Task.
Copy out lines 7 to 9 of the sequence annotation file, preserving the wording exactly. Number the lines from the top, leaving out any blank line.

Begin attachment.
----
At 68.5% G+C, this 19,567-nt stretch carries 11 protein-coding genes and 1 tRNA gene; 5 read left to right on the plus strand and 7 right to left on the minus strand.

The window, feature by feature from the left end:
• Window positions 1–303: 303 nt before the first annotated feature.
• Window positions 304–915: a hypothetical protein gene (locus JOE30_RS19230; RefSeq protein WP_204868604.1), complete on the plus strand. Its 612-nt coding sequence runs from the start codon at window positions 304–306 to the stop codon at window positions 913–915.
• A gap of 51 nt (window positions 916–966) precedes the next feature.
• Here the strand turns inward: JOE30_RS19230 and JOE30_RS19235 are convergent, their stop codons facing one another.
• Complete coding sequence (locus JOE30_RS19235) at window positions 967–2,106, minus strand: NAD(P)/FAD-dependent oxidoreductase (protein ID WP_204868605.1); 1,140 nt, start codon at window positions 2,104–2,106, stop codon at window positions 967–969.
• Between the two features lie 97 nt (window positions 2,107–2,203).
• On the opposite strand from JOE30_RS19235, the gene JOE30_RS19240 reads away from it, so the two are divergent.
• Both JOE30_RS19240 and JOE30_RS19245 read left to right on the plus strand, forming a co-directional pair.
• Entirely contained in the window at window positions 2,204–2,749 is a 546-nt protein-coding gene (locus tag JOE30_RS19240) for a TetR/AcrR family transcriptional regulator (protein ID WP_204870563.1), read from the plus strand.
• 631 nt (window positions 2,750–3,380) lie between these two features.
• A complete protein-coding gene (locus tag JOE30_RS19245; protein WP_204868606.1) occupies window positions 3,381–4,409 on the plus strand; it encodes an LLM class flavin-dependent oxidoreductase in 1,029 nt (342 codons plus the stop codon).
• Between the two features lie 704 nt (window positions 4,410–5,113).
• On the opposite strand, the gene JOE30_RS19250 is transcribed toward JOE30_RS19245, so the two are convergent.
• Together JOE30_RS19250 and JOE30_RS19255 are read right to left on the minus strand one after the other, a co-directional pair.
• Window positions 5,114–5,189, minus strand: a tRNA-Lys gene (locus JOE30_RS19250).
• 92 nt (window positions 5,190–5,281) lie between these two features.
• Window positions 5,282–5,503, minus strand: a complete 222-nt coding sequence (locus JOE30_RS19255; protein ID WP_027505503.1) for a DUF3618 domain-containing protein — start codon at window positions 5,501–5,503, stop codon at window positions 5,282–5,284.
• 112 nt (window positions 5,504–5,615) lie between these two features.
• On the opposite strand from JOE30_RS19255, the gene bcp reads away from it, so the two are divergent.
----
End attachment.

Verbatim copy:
• Complete coding sequence (locus JOE30_RS19235) at window positions 967–2,106, minus strand: NAD(P)/FAD-dependent oxidoreductase (protein ID WP_204868605.1); 1,140 nt, start codon at window positions 2,104–2,106, stop codon at window positions 967–969.
• Between the two features lie 97 nt (window positions 2,107–2,203).
• On the opposite strand from JOE30_RS19235, the gene JOE30_RS19240 reads away from it, so the two are divergent.